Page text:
"Did you take hallucinogens at the gig?" Teddy asks, looking puzzled. "I didn't--"
"No, just...it's..." I trail off. I don't even want to let the laundry list of offenders escape my mouth. Abilify, Xanax, Lovan... I don't want to admit to two non-hallucination ghosts that nobody else can see what I'm on, what may or may not be causing all this, none of it. Wasn't that why I came down here? To prove I could still function despite the pills and the diagnosis? Except that I don't really, I can get rid of it. I can, I totally can, I'm not really that sick, I don't need them. That's why I came down here, to show everyone that I don't need -- I'm not as sick as -- I don't need anything, the more everyone says I do means the stronger the thought I have the sickness will get, and that's bollocks, it's just, it's just in my head and I'm okay, I really--
Teddy hesitantly touches my hand, a shiver of cold passing through me and shocking me out of my panic-spiral of thoughts.
"It's all right," he says, and his voice is strangely pleading. "I just thought...I mean, I was on Prozac. I was...I was pretty sick, before I...I..."
I glance at Llew, who is staring fixedly away from us, outside the window, his jaw tight.
Pieces fall into place like shards of smattered glass, and I wince. I understand what Teddy did, now.
"I'm...I'm really sorry." The words taste like metal in my mouth. What good are platitudes? "Really...I'm sorry..."
Teddy shakes his head, but his eyes look slightly glassy. "Don't be. I'm...I'm sorry about you, too. Sorry about the anxiety, I mean. Sorry, it's...it's a real fucking pain in the arse, isn't it?"
Warmth floods through me and dissolves my discomfort; I have to laugh at that. "Understatement of the century, really!"
The grin he gives back to me touches his Bambi eyes. "I reckon."
My laughter slowly turns into a yawn, despite my best effort. I glance down at my phone, now extricated from its hiding place beneath my pillow, and grimace at the digital clock proclaiming that is is quarter to two in the morning.
"Look, I don't mean to be rude, but...I have a plane to catch at five-thirty, and I've been kind of stressed today, so...would you mind terribly if I got some shut-eye? I mean, I'm not sure what you guys are going to do, but hey, there's three empty beds here, so, um...you could nap, I guess?" I pause. "If you guys really are stuck with me, stuck in my proximity, I mean, thing is...um, well...thing is...tomorrow I'm going home." I pause. "To Brisbane."
Llew and Teddy exchange a wordless glance that I can't read.
"Can't be helped, I guess," Llew says. "Maybe that's a good thing. Get the hell out of Sydney and...ha, start again? Start the afterlife. Weather's nicer up that way, isn't it? Even if the place is full of dickheads."
"Oi," I complain. Don't know why; I was born in Adelaide and moved to Queensland with my family when my younger brother Sadwyn was barely a week old. I'm hardly a native, really.
"Not apologising," he shoots back. "Look at it this way: I'm pretty sure God exists. He might've even made Queensland. But why He filled it with dickheads remains a mystery to me."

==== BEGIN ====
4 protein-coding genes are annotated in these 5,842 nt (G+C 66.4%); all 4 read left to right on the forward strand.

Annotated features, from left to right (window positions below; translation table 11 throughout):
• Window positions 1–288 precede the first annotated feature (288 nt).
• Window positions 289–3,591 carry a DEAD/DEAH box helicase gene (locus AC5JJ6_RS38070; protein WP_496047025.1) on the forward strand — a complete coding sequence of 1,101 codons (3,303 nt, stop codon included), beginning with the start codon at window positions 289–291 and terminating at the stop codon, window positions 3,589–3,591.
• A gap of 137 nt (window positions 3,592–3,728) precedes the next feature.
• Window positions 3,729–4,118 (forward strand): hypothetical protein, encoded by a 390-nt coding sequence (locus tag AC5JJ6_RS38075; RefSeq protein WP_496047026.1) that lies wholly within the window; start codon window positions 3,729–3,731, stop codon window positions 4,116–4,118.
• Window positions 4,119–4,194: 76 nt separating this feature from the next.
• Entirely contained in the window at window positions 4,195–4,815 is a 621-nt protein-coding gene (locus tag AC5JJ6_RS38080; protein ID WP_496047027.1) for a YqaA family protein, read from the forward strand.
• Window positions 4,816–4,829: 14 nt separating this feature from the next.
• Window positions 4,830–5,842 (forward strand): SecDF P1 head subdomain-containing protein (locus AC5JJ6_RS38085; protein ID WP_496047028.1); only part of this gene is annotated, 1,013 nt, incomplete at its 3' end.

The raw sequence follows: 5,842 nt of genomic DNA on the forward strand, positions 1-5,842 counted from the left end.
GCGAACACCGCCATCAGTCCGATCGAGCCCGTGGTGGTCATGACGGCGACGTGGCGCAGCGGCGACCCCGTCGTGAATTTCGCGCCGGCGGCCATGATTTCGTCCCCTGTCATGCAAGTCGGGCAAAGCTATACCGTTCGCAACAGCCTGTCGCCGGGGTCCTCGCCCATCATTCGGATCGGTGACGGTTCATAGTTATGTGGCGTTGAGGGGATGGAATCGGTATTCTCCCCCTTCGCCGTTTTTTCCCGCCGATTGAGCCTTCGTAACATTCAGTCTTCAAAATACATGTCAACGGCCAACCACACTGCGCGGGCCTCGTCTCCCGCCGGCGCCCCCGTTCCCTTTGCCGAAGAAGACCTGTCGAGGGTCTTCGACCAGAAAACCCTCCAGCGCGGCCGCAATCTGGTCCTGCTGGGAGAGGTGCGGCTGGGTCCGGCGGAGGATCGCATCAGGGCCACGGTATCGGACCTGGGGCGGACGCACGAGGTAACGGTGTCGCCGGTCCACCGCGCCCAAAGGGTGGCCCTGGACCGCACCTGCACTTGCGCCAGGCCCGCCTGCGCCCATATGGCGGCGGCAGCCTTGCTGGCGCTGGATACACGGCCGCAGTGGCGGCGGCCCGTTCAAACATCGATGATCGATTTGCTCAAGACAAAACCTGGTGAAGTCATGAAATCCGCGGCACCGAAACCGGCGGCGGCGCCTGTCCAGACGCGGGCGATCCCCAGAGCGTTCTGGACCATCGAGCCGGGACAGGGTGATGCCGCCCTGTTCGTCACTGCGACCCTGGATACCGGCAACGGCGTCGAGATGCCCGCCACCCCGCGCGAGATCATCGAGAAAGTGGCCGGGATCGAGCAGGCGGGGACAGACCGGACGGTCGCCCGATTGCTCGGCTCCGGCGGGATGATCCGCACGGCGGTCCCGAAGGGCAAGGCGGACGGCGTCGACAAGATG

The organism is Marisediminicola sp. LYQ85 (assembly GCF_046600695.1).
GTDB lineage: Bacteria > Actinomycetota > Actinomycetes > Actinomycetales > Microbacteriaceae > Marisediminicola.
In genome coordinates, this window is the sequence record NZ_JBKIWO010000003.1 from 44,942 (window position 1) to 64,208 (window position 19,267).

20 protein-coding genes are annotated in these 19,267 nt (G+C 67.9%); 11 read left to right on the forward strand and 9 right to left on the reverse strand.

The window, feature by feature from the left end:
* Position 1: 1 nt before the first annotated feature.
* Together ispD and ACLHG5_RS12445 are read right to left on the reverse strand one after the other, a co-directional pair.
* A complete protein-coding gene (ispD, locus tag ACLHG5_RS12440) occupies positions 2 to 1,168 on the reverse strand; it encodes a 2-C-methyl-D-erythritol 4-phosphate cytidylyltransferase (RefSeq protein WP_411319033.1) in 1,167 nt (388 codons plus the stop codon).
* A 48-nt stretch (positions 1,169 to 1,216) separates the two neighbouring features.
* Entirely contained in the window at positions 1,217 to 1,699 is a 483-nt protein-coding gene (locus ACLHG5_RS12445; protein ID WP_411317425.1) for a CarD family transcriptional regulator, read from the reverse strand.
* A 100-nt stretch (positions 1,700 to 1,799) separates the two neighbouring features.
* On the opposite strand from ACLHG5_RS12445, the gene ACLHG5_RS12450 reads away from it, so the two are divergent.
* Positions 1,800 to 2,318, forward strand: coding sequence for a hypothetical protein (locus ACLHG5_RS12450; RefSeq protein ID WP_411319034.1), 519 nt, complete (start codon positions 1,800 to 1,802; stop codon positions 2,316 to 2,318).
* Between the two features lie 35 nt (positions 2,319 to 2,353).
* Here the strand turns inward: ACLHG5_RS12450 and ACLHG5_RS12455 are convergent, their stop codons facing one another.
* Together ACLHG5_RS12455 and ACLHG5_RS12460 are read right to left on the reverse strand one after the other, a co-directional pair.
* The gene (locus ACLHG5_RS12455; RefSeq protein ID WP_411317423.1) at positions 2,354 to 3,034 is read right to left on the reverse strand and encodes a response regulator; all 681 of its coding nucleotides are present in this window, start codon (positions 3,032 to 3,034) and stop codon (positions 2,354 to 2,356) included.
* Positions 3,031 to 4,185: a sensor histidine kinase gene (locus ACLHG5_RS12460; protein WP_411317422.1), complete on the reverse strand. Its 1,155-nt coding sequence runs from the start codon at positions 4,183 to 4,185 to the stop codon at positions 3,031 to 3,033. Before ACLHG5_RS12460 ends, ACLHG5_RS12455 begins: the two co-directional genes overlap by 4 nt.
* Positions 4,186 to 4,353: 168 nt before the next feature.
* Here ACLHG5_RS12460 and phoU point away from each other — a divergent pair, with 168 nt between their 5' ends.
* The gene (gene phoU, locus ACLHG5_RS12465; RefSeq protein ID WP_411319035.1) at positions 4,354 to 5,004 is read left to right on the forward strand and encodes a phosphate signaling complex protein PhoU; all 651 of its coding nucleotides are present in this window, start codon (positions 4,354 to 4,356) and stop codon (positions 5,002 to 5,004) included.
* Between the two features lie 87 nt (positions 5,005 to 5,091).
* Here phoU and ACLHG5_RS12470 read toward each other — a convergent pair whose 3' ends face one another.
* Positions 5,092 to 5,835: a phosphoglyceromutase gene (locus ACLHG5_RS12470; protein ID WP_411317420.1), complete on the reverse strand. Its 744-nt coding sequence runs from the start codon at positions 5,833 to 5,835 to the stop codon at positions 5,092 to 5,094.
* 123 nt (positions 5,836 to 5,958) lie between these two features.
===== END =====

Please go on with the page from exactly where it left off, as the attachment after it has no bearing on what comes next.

"You stole that from Tim Ferguson," Teddy says. "And don't be a pain, Llew. We had a good time at Schoolies, didn't we?"
"That wasn't in Brisbane, that was Surfers Paradise. And you threw up off the balcony of our unit, if I recall correctly."
"Well, yeah." Teddy looks faintly embarrassed. "That was because of the booze, though."
"Yeah, and which booze was it? XXXX. Queensland beer. Proves my point."
I'm giggling and yawning, now, a ridiculous combination, but I can't help it. Teddy catches my yawn and smiles at me, kindly.
"You'd better go to sleep, Winter. Don't worry about us. If we end up in Brisbane with you...well, there are worse places to be than there, really."
"Can't think of many," Llew says beneath his breath, just loud enough for me to hear. I want to zap back something really witty and cutting, but I yawn again, and lay down.
There are two newly-dead ghosts in my room, one of them being quite obnoxious about my home state (and everything else), I have a plane to catch at sparrow's twit, and even while panicking about hallucinations and anxiety and small pink cosmos-coloured pills, I think I just had the best night of my life.
"Yeah, I'll just...just get a few hours. Sorry about that. Just a few hours. We'll sort everything out in the morning, yeah?"
Maybe they're hallucinations, too. Whatever they are, I'm not afraid of them any longer. As far as hallucinations go, I kind of find myself feeling rather fond of them -- of Bambi-eyed Teddy and even that sarcastic half-Welsh git, Llew.
Talking to ghosts. Talking to hallucinations. Talking to dead men. Maybe when I wake up, they won't be there? I'm not sure what I believe.
The weird things I do, man. The weird things.
I think I hear Teddy murmur "good night, Winter" along the edge of my hearing before I slip into proper, actual sleep. I think I find it quite sweet.
go to chapter: i. wintering | ii. cast away your troubles | iii. hallucinoghosts | iv. planespotting | v. a short guide to the afterlife | vi. rules of engagement | vii. thin ice
side-stories: let's get high